Notice how it was consistently above 30 inches and close to 35 inches a year at NYC during the first several decades of that dataset.

 

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2 hours ago, Pellice said:

And Britain is getting the East Coast's winter - the tabloid Daily Mail's UK front page (not the US, the UK) is half full of stories on "Storm Ciara" which is blasting, with 90+ and 8+ mph winds, a story on surfers riding wages up a river, disruptions at airports.  Here's one: https://www.dailymail.co.uk/news/article-7988499/Britain-faces-fresh-SNOW-ice-warning-tonight-tomorrow.html

They are already anticipating that this storm hitting now will be battering them this weekend.

its rainy just like it is here.  A friend in Norway told me they haven't had any snow there at sea level either.

 

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21 minutes ago, LibertyBell said:

wow we supposedly had 5" here but I dont remember it at all, sounds like it was a really wet kind of snow?  I guess Philly didn't get diddly as they ended up with a T for the entire season!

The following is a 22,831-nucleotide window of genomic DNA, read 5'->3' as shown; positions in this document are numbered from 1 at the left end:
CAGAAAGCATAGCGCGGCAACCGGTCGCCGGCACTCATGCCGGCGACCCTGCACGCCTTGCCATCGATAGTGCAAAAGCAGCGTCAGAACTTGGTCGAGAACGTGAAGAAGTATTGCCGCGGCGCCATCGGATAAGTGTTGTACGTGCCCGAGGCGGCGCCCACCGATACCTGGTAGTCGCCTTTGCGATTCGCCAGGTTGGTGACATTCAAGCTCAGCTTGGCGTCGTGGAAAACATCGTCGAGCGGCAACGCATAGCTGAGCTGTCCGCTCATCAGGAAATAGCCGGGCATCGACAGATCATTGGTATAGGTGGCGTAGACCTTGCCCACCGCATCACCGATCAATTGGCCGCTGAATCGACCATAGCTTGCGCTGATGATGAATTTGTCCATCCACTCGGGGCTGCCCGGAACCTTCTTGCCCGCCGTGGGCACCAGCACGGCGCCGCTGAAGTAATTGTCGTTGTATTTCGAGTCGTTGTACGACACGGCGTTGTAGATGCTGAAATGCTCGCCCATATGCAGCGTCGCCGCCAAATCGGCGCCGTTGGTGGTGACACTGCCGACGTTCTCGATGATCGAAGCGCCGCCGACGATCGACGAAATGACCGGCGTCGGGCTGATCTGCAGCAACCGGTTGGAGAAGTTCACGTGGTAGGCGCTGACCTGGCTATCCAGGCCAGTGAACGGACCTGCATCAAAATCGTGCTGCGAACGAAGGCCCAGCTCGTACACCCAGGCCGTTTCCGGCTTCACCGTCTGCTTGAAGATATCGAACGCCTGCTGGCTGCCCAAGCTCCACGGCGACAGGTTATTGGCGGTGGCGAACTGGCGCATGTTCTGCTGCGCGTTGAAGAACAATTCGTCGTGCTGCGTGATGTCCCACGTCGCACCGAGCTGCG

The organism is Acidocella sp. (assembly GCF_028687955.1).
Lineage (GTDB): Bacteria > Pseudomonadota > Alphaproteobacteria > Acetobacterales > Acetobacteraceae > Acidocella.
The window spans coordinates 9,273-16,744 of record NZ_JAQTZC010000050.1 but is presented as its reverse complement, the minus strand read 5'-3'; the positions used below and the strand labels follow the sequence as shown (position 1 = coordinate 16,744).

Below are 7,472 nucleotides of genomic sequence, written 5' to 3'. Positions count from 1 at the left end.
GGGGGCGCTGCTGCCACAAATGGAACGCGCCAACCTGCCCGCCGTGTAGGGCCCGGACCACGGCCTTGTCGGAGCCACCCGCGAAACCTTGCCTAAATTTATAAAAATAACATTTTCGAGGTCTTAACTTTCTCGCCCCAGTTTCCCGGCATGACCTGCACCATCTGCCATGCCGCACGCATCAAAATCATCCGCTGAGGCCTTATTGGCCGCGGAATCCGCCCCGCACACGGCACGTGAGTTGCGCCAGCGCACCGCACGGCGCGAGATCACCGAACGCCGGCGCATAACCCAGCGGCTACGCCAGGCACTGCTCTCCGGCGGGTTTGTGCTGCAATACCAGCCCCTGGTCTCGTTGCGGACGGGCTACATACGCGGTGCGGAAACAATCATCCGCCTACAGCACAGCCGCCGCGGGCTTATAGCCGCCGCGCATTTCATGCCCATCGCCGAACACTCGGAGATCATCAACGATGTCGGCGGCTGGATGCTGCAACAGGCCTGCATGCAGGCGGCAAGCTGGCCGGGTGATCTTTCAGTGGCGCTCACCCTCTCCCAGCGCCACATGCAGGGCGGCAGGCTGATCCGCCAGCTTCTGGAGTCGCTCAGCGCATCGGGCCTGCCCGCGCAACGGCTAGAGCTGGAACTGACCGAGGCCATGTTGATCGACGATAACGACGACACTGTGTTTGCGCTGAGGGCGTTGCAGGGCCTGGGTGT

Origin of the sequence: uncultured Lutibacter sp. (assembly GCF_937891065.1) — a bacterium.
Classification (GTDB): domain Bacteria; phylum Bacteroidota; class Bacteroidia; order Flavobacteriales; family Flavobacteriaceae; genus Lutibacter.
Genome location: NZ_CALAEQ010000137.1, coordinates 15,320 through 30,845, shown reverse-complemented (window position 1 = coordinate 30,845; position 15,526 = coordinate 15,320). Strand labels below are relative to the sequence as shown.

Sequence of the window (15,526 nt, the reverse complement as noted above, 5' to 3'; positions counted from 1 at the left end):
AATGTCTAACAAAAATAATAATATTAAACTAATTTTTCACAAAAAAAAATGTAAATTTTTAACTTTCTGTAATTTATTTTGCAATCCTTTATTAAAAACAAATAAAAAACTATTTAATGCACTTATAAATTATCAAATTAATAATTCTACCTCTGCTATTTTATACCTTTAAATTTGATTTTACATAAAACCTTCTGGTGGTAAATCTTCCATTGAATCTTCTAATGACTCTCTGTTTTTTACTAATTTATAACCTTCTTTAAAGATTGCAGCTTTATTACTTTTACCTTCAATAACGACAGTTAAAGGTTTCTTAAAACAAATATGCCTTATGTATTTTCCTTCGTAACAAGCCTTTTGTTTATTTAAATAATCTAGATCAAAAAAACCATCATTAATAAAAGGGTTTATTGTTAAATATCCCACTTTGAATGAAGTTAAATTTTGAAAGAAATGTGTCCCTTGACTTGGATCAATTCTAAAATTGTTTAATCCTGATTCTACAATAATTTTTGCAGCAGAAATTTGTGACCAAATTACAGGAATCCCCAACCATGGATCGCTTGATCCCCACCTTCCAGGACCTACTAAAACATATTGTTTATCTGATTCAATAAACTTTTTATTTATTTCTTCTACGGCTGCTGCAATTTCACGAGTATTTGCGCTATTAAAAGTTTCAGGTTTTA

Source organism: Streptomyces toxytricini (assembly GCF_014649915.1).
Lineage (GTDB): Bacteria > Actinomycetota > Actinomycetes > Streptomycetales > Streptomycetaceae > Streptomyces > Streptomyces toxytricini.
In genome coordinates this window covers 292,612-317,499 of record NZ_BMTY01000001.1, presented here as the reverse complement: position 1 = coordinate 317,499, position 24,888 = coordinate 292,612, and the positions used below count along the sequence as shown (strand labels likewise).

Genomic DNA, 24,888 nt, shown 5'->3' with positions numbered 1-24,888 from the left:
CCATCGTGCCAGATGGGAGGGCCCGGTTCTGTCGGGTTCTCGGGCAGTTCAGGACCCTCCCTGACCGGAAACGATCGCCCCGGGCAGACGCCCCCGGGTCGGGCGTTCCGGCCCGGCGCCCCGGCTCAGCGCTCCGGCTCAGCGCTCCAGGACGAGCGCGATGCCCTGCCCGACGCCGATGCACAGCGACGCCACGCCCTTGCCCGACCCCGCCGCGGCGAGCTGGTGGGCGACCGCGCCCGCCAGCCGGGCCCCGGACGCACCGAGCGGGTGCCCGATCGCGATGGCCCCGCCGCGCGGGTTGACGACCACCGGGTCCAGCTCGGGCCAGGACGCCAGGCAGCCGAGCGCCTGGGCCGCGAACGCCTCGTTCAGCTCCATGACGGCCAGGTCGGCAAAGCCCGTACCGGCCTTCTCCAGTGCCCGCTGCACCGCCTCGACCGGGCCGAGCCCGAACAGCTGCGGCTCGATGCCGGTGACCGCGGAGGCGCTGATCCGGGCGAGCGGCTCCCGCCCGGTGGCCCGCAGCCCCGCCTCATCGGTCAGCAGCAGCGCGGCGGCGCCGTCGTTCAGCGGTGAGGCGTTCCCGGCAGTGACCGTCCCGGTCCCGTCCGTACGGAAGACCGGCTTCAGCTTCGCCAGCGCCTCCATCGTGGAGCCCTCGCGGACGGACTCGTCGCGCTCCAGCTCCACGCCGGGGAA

If I recall it melted in 6 hours. I remember waking up to a couple slushy inches. It was a surprise as the night before it was forecast to stay rain and maybe end as snow showers 

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2 minutes ago, Stormlover74 said:

If I recall it melted in 6 hours. I remember waking up to a couple slushy inches. It was a surprise as the night before it was forecast to stay rain and maybe end as snow showers 

if that storm had gone as forecast we would have set a new record low for snowfall at 0.5"!